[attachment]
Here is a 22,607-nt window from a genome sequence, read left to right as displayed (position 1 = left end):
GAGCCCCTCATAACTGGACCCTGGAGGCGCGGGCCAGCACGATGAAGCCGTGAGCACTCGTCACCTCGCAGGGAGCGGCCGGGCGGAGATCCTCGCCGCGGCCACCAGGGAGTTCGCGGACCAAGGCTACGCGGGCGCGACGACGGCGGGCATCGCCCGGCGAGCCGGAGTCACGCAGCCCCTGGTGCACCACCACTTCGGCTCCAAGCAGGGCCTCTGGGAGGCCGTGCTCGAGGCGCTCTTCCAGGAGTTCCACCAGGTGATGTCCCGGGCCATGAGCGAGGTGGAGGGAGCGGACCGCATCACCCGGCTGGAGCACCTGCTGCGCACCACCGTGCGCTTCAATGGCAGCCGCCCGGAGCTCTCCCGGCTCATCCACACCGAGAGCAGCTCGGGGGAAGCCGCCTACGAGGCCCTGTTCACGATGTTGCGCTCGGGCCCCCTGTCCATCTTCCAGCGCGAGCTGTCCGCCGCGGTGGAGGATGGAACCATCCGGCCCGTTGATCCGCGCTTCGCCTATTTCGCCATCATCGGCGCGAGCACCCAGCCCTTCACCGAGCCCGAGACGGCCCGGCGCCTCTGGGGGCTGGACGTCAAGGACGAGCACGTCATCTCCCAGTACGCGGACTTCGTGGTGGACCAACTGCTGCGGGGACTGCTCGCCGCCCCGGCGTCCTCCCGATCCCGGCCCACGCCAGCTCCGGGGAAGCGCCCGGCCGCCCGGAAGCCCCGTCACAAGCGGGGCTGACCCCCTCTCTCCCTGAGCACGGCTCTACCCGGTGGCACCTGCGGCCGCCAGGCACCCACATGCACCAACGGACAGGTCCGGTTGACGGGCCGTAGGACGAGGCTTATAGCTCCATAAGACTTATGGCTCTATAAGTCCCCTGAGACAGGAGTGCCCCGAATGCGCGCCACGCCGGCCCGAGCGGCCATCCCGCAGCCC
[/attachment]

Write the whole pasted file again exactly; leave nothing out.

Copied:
Here is a 22,607-nt window from a genome sequence, read left to right as displayed (position 1 = left end):
GAGCCCCTCATAACTGGACCCTGGAGGCGCGGGCCAGCACGATGAAGCCGTGAGCACTCGTCACCTCGCAGGGAGCGGCCGGGCGGAGATCCTCGCCGCGGCCACCAGGGAGTTCGCGGACCAAGGCTACGCGGGCGCGACGACGGCGGGCATCGCCCGGCGAGCCGGAGTCACGCAGCCCCTGGTGCACCACCACTTCGGCTCCAAGCAGGGCCTCTGGGAGGCCGTGCTCGAGGCGCTCTTCCAGGAGTTCCACCAGGTGATGTCCCGGGCCATGAGCGAGGTGGAGGGAGCGGACCGCATCACCCGGCTGGAGCACCTGCTGCGCACCACCGTGCGCTTCAATGGCAGCCGCCCGGAGCTCTCCCGGCTCATCCACACCGAGAGCAGCTCGGGGGAAGCCGCCTACGAGGCCCTGTTCACGATGTTGCGCTCGGGCCCCCTGTCCATCTTCCAGCGCGAGCTGTCCGCCGCGGTGGAGGATGGAACCATCCGGCCCGTTGATCCGCGCTTCGCCTATTTCGCCATCATCGGCGCGAGCACCCAGCCCTTCACCGAGCCCGAGACGGCCCGGCGCCTCTGGGGGCTGGACGTCAAGGACGAGCACGTCATCTCCCAGTACGCGGACTTCGTGGTGGACCAACTGCTGCGGGGACTGCTCGCCGCCCCGGCGTCCTCCCGATCCCGGCCCACGCCAGCTCCGGGGAAGCGCCCGGCCGCCCGGAAGCCCCGTCACAAGCGGGGCTGACCCCCTCTCTCCCTGAGCACGGCTCTACCCGGTGGCACCTGCGGCCGCCAGGCACCCACATGCACCAACGGACAGGTCCGGTTGACGGGCCGTAGGACGAGGCTTATAGCTCCATAAGACTTATGGCTCTATAAGTCCCCTGAGACAGGAGTGCCCCGAATGCGCGCCACGCCGGCCCGAGCGGCCATCCCGCAGCCC